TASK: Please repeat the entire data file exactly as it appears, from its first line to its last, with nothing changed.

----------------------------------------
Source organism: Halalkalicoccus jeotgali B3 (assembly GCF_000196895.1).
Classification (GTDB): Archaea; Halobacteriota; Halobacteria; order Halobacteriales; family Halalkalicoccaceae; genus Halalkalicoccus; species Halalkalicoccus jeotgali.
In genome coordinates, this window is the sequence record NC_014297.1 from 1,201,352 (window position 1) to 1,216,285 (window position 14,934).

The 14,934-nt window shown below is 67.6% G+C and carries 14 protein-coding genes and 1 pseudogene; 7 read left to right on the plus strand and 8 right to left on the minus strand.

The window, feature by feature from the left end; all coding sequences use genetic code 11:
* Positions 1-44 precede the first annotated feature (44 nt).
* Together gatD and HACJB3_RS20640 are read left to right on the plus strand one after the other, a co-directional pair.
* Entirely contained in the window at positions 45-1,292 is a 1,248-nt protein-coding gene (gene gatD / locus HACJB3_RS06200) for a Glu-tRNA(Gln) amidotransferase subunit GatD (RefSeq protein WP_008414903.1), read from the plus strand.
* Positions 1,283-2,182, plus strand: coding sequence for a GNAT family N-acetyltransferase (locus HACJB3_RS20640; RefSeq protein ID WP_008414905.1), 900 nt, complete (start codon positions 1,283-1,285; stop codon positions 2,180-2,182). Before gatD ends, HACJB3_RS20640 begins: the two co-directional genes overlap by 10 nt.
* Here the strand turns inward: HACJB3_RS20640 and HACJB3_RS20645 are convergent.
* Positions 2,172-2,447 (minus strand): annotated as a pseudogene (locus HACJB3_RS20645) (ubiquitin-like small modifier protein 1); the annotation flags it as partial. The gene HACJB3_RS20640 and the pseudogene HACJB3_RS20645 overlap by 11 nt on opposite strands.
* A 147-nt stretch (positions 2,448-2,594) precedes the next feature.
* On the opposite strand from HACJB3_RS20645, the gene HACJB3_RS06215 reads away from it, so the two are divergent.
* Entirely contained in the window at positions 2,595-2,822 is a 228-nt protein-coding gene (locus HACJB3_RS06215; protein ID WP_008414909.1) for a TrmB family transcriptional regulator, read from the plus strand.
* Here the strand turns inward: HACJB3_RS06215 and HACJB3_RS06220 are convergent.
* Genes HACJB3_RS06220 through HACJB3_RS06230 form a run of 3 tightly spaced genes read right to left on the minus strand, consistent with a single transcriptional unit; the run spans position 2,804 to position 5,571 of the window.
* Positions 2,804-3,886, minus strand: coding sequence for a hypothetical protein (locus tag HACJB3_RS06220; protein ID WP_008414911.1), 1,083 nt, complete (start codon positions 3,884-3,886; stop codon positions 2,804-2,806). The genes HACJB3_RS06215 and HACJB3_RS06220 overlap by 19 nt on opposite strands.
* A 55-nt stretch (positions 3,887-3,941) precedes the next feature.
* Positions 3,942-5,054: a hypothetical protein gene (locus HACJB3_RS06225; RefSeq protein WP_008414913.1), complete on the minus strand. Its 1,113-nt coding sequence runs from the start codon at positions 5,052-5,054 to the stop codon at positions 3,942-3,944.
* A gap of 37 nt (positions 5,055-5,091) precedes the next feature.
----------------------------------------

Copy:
Source organism: Halalkalicoccus jeotgali B3 (assembly GCF_000196895.1).
Classification (GTDB): Archaea; Halobacteriota; Halobacteria; order Halobacteriales; family Halalkalicoccaceae; genus Halalkalicoccus; species Halalkalicoccus jeotgali.
In genome coordinates, this window is the sequence record NC_014297.1 from 1,201,352 (window position 1) to 1,216,285 (window position 14,934).

The 14,934-nt window shown below is 67.6% G+C and carries 14 protein-coding genes and 1 pseudogene; 7 read left to right on the plus strand and 8 right to left on the minus strand.

The window, feature by feature from the left end; all coding sequences use genetic code 11:
* Positions 1-44 precede the first annotated feature (44 nt).
* Together gatD and HACJB3_RS20640 are read left to right on the plus strand one after the other, a co-directional pair.
* Entirely contained in the window at positions 45-1,292 is a 1,248-nt protein-coding gene (gene gatD / locus HACJB3_RS06200) for a Glu-tRNA(Gln) amidotransferase subunit GatD (RefSeq protein WP_008414903.1), read from the plus strand.
* Positions 1,283-2,182, plus strand: coding sequence for a GNAT family N-acetyltransferase (locus HACJB3_RS20640; RefSeq protein ID WP_008414905.1), 900 nt, complete (start codon positions 1,283-1,285; stop codon positions 2,180-2,182). Before gatD ends, HACJB3_RS20640 begins: the two co-directional genes overlap by 10 nt.
* Here the strand turns inward: HACJB3_RS20640 and HACJB3_RS20645 are convergent.
* Positions 2,172-2,447 (minus strand): annotated as a pseudogene (locus HACJB3_RS20645) (ubiquitin-like small modifier protein 1); the annotation flags it as partial. The gene HACJB3_RS20640 and the pseudogene HACJB3_RS20645 overlap by 11 nt on opposite strands.
* A 147-nt stretch (positions 2,448-2,594) precedes the next feature.
* On the opposite strand from HACJB3_RS20645, the gene HACJB3_RS06215 reads away from it, so the two are divergent.
* Entirely contained in the window at positions 2,595-2,822 is a 228-nt protein-coding gene (locus HACJB3_RS06215; protein ID WP_008414909.1) for a TrmB family transcriptional regulator, read from the plus strand.
* Here the strand turns inward: HACJB3_RS06215 and HACJB3_RS06220 are convergent.
* Genes HACJB3_RS06220 through HACJB3_RS06230 form a run of 3 tightly spaced genes read right to left on the minus strand, consistent with a single transcriptional unit; the run spans position 2,804 to position 5,571 of the window.
* Positions 2,804-3,886, minus strand: coding sequence for a hypothetical protein (locus tag HACJB3_RS06220; protein ID WP_008414911.1), 1,083 nt, complete (start codon positions 3,884-3,886; stop codon positions 2,804-2,806). The genes HACJB3_RS06215 and HACJB3_RS06220 overlap by 19 nt on opposite strands.
* A 55-nt stretch (positions 3,887-3,941) precedes the next feature.
* Positions 3,942-5,054: a hypothetical protein gene (locus HACJB3_RS06225; RefSeq protein WP_008414913.1), complete on the minus strand. Its 1,113-nt coding sequence runs from the start codon at positions 5,052-5,054 to the stop codon at positions 3,942-3,944.
* A gap of 37 nt (positions 5,055-5,091) precedes the next feature.